Radio City is all set to draw curtains on "FM 91 Suno, Lakhpati Bano", this week. Says Sumantra Dutta, Chief Operating officer, Radio City, "We are still internally debating whether we should end it this week or continue it for some more time." As for the reason of deciding to end 'the biggest game show on radio in India', he says, "There is the issue of budget, the pool of money that we have, and then there are other activities that we want to launch." He also claims that a study conducted by the station indicates a 300% in the listenership after the launch of FM 91 Suno, Lakhpati Bano.
But will the listeners who came to the station due to lure of lucre stick around when the show is pulled off? Says Dutta, "With any contest - in any environment in any media, there is a surge that you get for a contest, which is many times greater than the audience you had before the contest. Post the contest, the audience, which has been able to form a bond with the station keeps coming back. My personal belief is that a lot of people come on to the station today because of the programming. The Lakhpati contest did for Radio City what KBC did for Star Plus."
There is a fair chance that once the contest is pulled off air, competition would bring in bigger contests to get the lost listeners, if any, back. For instance, Radio Mirchi's much hyped game show Tambola is on hold till now, and might be on air soon. Has Radio City prepared for it? Replies Dutta, "I don't know if the listeners are at the cost of the competition. But they would certainly be on the cost of content; our content is really being liked. Only option for a radio station to outperform others is by providing good well-packaged content. Originality is something the market would align with."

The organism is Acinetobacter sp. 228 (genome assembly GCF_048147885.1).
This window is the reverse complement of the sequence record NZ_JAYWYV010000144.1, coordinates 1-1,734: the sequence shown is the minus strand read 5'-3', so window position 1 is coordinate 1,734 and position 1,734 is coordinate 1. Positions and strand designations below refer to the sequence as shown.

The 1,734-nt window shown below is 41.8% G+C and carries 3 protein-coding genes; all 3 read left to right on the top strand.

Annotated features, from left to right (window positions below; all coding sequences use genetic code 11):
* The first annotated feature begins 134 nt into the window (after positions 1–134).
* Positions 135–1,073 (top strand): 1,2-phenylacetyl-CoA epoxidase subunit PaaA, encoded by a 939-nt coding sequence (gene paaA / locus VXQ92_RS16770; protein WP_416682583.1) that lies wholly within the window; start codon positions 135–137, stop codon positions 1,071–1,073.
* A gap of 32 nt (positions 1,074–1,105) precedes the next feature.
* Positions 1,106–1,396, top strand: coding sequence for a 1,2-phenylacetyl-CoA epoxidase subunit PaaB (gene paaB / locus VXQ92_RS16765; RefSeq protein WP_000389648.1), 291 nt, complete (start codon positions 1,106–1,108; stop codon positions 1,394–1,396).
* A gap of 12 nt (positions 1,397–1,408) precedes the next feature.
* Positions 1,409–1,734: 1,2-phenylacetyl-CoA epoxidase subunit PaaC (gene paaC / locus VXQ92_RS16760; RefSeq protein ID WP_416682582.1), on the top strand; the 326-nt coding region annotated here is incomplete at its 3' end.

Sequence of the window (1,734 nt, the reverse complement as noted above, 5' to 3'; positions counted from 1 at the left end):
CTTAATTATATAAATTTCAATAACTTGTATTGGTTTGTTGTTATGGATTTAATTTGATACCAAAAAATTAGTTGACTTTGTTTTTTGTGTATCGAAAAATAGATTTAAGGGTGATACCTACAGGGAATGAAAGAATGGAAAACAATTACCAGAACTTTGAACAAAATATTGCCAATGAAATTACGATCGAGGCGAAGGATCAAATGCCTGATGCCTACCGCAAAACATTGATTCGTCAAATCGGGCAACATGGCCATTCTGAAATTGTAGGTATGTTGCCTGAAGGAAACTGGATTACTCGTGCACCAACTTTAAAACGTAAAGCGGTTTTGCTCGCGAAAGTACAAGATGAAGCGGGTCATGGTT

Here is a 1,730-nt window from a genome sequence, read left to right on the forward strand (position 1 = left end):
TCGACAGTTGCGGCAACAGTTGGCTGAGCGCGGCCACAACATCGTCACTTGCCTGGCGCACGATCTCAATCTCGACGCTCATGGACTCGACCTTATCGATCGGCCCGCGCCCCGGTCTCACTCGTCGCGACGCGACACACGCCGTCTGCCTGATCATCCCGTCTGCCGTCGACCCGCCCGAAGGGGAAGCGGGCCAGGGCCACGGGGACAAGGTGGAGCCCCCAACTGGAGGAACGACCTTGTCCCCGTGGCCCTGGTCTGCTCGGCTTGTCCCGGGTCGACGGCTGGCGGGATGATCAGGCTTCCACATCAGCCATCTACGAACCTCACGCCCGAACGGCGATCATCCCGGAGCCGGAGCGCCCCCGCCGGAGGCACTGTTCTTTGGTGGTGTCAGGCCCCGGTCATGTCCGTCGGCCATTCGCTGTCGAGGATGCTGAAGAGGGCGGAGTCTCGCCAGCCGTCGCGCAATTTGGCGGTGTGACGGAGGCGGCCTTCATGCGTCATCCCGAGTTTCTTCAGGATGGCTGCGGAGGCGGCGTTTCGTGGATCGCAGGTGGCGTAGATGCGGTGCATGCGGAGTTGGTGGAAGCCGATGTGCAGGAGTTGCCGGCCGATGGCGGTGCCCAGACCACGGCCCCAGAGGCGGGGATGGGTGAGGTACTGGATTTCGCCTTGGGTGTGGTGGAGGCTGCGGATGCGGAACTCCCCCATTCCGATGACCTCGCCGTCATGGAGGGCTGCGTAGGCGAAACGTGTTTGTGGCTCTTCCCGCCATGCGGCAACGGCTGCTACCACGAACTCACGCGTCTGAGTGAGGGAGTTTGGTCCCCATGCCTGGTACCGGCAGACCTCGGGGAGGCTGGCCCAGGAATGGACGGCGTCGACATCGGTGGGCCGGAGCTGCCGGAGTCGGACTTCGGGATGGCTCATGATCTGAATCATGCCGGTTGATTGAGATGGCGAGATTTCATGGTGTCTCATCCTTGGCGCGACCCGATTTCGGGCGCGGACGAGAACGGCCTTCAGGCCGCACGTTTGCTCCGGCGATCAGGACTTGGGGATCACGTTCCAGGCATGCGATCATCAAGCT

Radio Mirchi had ended its Lakhpati contest in the beginning of this month, while the Big Switch on Win 94.6 was concluded on 20th of October. And all the three stations claim that the response has been phenomenal. Three also declare that they have other contests and promotions lined up to keep the listeners coming back. To quote Dutta, "We will spend more, to earn more."
However, the media fraternity does not believe the tall claims being made by the stations. Says Ravi Kiran, Starcom, "Nobody knows real listenship, one lakhpati show on the station can't change things dramatically. Radio stations will keep on coming with stunts every month to get better listenership. However, listeners are still experimenting and they will keep on shifting. Over time a couple of strong players will emerge but there is still time for that. There is very little exclusive listenership as of now."
And as for advertisers, says Kiran, "It is only retail advertisers who have started taking interest in radio, and that is because they can't afford any other medium. For the organised advertisers, it has not really emerged as a strategic medium still, and is only a connection medium."